On Backflips, Adrenaline, and Your Learning Style

What is your learning style?

I recently watched several videos of professional trick ski jumping.  It was one of the most incredible acts of human talent I’ve ever seen (except maybe Daredevil stunts such as those attempted by Evil Knievel).  I think what I found so fascinating is the sheer bravery required to do these acts.  Each event carries the risk of traumatic injury and these acts of showmanship and human bravery require the ability to disengage from the human fear response.  Often times the people who attempt such stunts have the cojones factor.  This could be due to a higher level of testosterone and/or a short-term thinking personality type.  Although I don’t really NEED to learn to flip on skis, I tend to try skills that do involve some sort of adrenaline rush.  More recently I’ve been dedicated to learn a backflip.

My learning style is influenced by the fact that I’m a long-term thinker and weigh costs and benefits: I don’t want to try something that could involve me potentially hurting myself badly.  I think about the pain that would happen IF I did mess something up to that point and it becomes clear why I wouldn’t do this.  However, I recently learned how to do a backflip on hardwood floor.  And guess what?  It’s incredibly easy…  Let me put it this way: I finally squatted 275 pounds just this past week.  The months of struggle I went through to build enough muscle, master the technique, and achieve progressive overload simply dwarf the amount of time it took me to learn the backflip.  That being said, a backflip is simply frightening.  So how did I actually achieve such a goal as a long-term, cerebral thinker?

I started with steps that I knew were going to be completely safe.  I began on a gymnastics trampoline runway and would flip onto a three-foot memory foam mat.  In addition, I also recruited an instructor to spot me on the flip.  This part was crucial because I knew he had the strength to keep me going in the right direction.  I started with some technique drills to learn the vertical nature of the movement, but they weren’t that helpful to me.  I just needed to do it.  But the safety measures I had in place were mandatory for me to make this possible.  I made that first flip and it was frightening, but I was operating just close enough to outside of my comfort zone to where it was possible.  The most interesting part is what happened afterwards.  Although I went through a lot of flopping onto my stomach, I began to see that some of my biggest fears were not even physically possible.  Snapping my neck?  More like flopping onto my stomach in the worst case scenario… I repeated the movement over and over again.  Sometimes I practiced with a spotter to get the technique, and sometimes without a spotter just to do it solo.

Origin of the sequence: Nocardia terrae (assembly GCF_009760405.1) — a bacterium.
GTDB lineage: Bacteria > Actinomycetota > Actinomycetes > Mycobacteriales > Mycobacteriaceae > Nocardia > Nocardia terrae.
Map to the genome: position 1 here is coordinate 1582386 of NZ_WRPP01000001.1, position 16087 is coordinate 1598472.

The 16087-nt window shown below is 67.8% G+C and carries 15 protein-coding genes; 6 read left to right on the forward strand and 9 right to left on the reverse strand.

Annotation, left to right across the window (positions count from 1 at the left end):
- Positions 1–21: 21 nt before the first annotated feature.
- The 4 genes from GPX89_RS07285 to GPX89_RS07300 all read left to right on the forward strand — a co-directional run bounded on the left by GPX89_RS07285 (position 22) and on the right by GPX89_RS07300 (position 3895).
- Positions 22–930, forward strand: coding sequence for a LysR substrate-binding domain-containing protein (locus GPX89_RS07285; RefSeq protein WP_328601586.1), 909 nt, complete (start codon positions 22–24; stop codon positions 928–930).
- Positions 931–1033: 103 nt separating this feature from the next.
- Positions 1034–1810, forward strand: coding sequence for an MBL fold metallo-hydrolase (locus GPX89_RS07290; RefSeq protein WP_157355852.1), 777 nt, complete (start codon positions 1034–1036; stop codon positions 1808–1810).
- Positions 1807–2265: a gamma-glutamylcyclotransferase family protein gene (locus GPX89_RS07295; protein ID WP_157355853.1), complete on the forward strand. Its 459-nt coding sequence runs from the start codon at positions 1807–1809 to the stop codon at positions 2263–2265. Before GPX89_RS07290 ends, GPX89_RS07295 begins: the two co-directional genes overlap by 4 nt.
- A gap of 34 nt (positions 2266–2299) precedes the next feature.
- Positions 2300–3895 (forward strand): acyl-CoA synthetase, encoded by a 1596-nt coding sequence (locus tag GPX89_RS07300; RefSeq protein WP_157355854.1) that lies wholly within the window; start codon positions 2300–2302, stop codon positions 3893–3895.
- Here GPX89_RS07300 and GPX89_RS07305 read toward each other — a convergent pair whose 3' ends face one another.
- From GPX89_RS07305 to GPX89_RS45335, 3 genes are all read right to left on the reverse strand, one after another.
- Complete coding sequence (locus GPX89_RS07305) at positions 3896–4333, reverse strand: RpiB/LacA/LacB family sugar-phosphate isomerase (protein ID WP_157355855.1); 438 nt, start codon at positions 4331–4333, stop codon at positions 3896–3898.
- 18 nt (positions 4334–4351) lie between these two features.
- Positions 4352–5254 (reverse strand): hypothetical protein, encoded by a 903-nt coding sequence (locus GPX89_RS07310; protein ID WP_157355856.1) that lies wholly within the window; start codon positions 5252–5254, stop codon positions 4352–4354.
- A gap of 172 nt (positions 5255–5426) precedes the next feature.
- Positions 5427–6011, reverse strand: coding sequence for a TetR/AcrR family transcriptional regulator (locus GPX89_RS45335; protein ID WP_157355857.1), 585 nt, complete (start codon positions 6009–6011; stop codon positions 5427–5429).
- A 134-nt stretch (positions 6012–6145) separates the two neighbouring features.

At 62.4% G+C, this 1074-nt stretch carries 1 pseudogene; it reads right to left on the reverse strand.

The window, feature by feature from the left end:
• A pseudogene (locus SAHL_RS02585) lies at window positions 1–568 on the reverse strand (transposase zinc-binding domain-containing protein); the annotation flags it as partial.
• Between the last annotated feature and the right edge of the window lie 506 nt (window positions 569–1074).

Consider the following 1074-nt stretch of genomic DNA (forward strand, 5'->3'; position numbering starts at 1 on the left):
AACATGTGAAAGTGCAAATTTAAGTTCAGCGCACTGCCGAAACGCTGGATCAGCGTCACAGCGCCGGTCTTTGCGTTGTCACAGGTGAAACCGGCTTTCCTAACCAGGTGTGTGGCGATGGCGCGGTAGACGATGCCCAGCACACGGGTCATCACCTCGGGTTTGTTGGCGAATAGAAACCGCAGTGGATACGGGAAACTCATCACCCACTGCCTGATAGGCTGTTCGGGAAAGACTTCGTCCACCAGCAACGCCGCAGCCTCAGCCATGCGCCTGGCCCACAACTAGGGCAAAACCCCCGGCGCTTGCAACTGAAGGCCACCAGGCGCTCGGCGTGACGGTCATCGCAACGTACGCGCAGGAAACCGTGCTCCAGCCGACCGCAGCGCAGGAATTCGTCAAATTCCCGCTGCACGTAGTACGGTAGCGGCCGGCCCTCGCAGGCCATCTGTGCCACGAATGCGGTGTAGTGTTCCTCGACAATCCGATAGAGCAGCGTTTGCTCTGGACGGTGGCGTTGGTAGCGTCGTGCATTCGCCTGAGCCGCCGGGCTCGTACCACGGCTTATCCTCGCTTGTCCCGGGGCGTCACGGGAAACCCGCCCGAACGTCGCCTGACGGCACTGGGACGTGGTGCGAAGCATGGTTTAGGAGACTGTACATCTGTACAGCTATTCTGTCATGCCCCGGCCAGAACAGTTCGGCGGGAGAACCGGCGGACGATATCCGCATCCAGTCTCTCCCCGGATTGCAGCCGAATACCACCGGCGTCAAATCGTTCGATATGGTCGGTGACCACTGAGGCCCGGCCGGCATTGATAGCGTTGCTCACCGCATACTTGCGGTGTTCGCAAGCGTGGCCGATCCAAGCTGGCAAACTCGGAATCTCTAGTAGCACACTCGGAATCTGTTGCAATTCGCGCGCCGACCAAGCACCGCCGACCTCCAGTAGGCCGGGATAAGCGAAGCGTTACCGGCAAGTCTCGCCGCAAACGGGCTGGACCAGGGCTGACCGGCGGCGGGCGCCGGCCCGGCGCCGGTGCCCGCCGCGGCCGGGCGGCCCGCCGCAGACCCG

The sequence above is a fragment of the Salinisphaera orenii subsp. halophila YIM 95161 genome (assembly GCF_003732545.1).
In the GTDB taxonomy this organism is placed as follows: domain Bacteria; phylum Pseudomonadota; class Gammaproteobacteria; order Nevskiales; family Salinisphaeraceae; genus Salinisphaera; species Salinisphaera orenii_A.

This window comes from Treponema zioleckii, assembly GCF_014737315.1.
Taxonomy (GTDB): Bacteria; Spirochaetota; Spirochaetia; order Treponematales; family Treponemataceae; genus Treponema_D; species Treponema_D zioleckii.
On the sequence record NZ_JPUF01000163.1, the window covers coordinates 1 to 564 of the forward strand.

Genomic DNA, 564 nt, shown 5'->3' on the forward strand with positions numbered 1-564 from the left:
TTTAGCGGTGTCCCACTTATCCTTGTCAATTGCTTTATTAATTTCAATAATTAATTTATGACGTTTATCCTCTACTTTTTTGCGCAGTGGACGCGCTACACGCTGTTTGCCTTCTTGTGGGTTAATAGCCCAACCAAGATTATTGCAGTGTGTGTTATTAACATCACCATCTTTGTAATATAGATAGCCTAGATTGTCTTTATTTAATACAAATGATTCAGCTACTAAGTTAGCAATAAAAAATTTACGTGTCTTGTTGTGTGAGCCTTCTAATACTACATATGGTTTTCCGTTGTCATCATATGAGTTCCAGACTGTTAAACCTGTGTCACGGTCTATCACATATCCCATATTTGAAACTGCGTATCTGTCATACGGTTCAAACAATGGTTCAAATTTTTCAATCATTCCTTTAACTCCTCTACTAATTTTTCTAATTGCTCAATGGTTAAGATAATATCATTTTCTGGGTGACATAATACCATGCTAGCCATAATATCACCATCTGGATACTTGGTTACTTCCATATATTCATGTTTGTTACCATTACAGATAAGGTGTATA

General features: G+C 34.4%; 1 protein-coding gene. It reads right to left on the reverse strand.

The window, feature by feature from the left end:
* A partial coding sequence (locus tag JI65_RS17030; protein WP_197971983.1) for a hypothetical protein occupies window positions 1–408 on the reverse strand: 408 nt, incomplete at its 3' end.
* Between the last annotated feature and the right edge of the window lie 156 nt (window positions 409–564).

My ability to harness my learning style allowed me to dial up the intensity while feeling almost completely comfortable.  I began to identify the sticking points in my flip and realized that jumping from a trampoline wasn’t generating maximum vertical leg drive.  I needed the hard surface and luckily my gym has a spring wood floor.  This is an excellent step for someone looking to progress in the backflip.  However, once again: I needed to grab a spotter.  It also helped to put a 4 inch mat directly behind me so a less-than-360 landing didn’t feel too rough.  Doing this over and over again helped me get the vertical height and the tuck.  I removed the foam mat and told my spotter to just keep his hand hovering for mental assurance.  Within two more flips, I achieved a perfect landing.  I’m now working on perfecting the move through repetition and will soon be moving towards other cool tricks like aerials!

When I look back on this, I’m kind of astounded that I was so afraid of this movement.  If someone had brought me to a grassy park and told me to backflip, I would have never done it.  But it seems as though the route you choose for your mind makes all the difference in the world.  I have friends who actually don’t learn this way.  They like to just go for it…  I have all the respect in the world for those people, but are they any better than us long-term, cerebral thinkers?  I don’t believe so…  In fact, we may be better.  Those who think in the short-term may have an edge when it comes to the most ballsy of actions, but they lose out on average.  In terms of sports, they get injured more and don’t have as much longevity.  I would encourage those people to begin adopting long-term thinking strategies for many of their sports and activities in life.

I think this will be a really interesting post for many of you to read and I hope it will allow you to attempt things you were always too afraid to do in your life…